FOR SURVIVORS: MOVING FORWARD FROM TRAGEDY TO HEALING
series: emotional wellbeing of children by Patricia L. Gerbarg, MD, Richard P. Brown, MD
& Somiari Demm, MA/M.Div, CYT, CTS
It's hard for most people who've not been through it to even imagine and comprehend because it's so upends your vision of what is fair and just in life that you often feel totally betrayed.
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You feel betrayed by authorities who you might have trusted to protect you. You feel betrayed by family and friends and your community because they should have also come together to protect you.
You often become disconnected, [and feel] that nothing has meaning. Or another way of reacting -- because so many people, you were close to were killed -- you feel like there's no reason why I survived and they didn't, and I must have done something wrong; or that I didn't die with them, or I should have died with them. These are common reactions.
My feeling is I don't find it productive to think about why it did or didn't happen to you as a person. The issue is you are here now, and going forward, what is the way to live your life in a way that is most meaningful to honor the people who have died, and honor the best in human beings?
The parents have to nurture themselves and the children and their community. So that has to be part of your intention. You have to have one hand to take care of yourself. You have to have one hand to take care of the others close to you. I think that you have to have the intention that you are here to perform that restorative function, continue your community, and help it thrive again. And also, to honor the ones who are gone, who have lost their lives.
Dr. Patricia Gerbarg
Patricia L. Gerbarg, M.D., Assistant Clinical Professor in Psychiatry, New York Medical College. Dr. Gerbarg has lectured and taught about a wide range of topics in psychiatry, psychoanalysis, women’s issues, trauma, neurobiology, natural treatments (herbs, nutrients), and the integration...
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of mind-body practices in psychotherapy for the American Psychiatric Association (APA) Meetings and many other conferences, academic centers, and community organizations.She serves on the APA Caucus on Complementary and Integrative Psychiatry and is a board member of the American Botanical Council.
Dr. Gerbarg practices Integrative Psychiatry, combining standard and complementary treatments. Her research focuses on mind-body practices for reducing the effects of stress and trauma, particularly in survivors of mass disasters, including the Southeast Asia Tsunami, 9/11 World Trade Center attacks, 2010 earthquake in Haiti, war in Sudan, Gulf Horizon Oil Spill, veterans, and stress-related medical illnesses.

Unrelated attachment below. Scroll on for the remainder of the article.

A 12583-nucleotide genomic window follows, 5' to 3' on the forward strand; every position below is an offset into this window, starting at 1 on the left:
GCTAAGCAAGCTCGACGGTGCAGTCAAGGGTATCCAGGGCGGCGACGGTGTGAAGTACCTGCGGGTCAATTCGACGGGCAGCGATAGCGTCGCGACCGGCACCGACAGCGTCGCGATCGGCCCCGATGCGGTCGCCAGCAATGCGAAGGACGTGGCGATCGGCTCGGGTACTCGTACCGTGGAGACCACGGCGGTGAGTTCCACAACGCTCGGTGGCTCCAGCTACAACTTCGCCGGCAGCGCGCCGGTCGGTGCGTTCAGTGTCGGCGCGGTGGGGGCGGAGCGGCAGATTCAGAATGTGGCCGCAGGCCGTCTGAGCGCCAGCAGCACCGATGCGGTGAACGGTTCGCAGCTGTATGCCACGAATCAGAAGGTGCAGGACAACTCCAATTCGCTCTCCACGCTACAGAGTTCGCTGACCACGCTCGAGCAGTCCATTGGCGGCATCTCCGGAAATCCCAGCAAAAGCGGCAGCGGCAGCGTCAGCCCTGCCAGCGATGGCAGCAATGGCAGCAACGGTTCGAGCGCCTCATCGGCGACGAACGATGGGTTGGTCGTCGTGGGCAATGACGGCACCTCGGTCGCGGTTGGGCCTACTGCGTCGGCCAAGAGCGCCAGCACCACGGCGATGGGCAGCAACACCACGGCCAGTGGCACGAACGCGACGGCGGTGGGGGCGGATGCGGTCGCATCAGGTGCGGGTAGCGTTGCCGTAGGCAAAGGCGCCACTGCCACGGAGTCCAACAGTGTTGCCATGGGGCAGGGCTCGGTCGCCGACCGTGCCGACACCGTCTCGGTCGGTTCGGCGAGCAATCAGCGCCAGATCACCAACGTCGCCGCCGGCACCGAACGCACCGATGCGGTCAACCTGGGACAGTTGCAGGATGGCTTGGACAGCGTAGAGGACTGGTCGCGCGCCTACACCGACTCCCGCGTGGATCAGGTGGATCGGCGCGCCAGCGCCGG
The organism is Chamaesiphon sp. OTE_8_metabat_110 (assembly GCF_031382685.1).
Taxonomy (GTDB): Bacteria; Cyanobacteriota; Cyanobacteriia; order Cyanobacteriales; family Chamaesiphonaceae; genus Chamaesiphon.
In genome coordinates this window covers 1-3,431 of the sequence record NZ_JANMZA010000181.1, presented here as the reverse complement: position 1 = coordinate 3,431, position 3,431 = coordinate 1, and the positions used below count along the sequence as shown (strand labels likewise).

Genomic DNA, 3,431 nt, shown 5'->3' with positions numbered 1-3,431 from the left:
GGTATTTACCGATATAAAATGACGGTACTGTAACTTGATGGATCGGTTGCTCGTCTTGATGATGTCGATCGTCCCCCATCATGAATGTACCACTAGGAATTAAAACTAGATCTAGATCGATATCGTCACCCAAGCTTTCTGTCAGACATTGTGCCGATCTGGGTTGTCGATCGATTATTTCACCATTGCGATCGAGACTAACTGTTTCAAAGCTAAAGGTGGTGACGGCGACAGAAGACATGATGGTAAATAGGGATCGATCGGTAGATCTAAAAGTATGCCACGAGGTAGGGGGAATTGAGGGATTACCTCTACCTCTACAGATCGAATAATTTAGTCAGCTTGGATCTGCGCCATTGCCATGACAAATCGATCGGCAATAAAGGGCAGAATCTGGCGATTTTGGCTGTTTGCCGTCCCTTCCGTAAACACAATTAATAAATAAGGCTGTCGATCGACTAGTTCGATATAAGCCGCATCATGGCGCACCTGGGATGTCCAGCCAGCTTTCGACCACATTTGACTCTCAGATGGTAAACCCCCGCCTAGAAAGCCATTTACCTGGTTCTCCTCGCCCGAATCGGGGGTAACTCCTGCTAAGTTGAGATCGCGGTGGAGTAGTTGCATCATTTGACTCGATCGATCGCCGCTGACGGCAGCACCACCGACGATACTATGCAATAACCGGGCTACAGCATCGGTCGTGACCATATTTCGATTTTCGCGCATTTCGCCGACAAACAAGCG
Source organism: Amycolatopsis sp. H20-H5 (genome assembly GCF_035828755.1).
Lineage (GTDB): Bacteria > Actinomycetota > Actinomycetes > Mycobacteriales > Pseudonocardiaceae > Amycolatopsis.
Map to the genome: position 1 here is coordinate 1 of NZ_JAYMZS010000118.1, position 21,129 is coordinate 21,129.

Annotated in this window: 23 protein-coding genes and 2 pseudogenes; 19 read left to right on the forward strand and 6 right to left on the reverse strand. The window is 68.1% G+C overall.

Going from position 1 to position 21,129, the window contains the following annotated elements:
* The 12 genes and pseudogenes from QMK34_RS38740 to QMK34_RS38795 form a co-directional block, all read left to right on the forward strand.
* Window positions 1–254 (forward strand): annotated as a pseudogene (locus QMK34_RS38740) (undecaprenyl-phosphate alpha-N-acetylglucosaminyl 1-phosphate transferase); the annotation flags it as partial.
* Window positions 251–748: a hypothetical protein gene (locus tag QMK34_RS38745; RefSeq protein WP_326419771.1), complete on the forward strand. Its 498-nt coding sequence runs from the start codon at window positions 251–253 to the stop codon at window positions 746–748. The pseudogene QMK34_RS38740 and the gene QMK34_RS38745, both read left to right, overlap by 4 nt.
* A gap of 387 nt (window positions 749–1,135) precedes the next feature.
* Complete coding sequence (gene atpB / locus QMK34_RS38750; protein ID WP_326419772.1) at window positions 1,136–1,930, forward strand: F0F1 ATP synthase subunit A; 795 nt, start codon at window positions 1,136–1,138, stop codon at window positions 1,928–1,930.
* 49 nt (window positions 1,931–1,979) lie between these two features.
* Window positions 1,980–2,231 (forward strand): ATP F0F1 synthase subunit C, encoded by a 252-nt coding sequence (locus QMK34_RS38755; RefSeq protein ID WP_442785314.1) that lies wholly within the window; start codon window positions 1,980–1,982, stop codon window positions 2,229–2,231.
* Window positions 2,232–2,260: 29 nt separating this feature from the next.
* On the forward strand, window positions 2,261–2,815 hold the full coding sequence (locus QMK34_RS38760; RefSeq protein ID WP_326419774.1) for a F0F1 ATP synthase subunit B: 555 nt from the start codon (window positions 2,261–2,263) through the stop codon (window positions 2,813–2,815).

Dr. Richard P. Brown
Dr. Richard P. Brown is an Associate Professor of Clinical Psychiatry at Columbia University College of Physicians and Surgeons where he obtained his medical degree 1977. The recipient of numerous awards, he has authored over 100 scientific articles,...
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books, and book chapters on pharmacological treatments, clinical studies, and complementary and integrative treatments in psychiatry.
Dr. Brown developed a comprehensive neurophysiological theory of the effects of breathing exercises on the mind and body, particularly its benefits in anxiety, depression, and post-traumatic stress disorder (PTSD).
Dr. Brown gives over 100 lectures and courses every year. Since 1998, he has taught full-day courses on complementary and alternative medicine (CAM) as well as Mind-Body trainings for the American Psychiatric Association, other national and international conferences, veterans, and community service programs.
Somiari Demm, MA/M.Div, CYT, CTS
Somiari is a certified trauma specialist, a certified yoga teacher, and a certified breath body and mind teacher. Her areas of concentration include children and adolescents, trauma, mindfulness, and spirituality. She is a passionate scholar-practitioner in the...
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field of clinical psychology who has divided her time betweenclinical practice, training, workshops, and consulting. As a mental health practitioner, she uses mindfulness cognitive behavioral therapy (MCBT) and other evidence-based practices to help adolescent and adult clients with a wide range of emotional, and behavioral issues.
Somiari has received extensive training in the treatment of addiction, mental illnesses, affect regulation, and trauma. In her consulting work, she has provided bullying, violence, and trauma training for elementary and residential schools. In addition to clinical practice, for 3 years she worked as a consultant counseling Chibok girls that escaped Boko Haram.Somiari has been interviewed by 60-Minutes, CNN, The New York Times, Wall Street Journal, Reuters, BBC, and Aljareeza.
As a trauma thriver, her life experiences have fostered her love of, and dedication to the mental health field. Following the words of Gandhi, she believes that “purity of life is the highest and truest art.” Somiari also believes she is here to enable the world to live more amply, with greater vision, and with a finer spirit of hope and achievement. Through her work, she is enriching the world through love, healing, and peace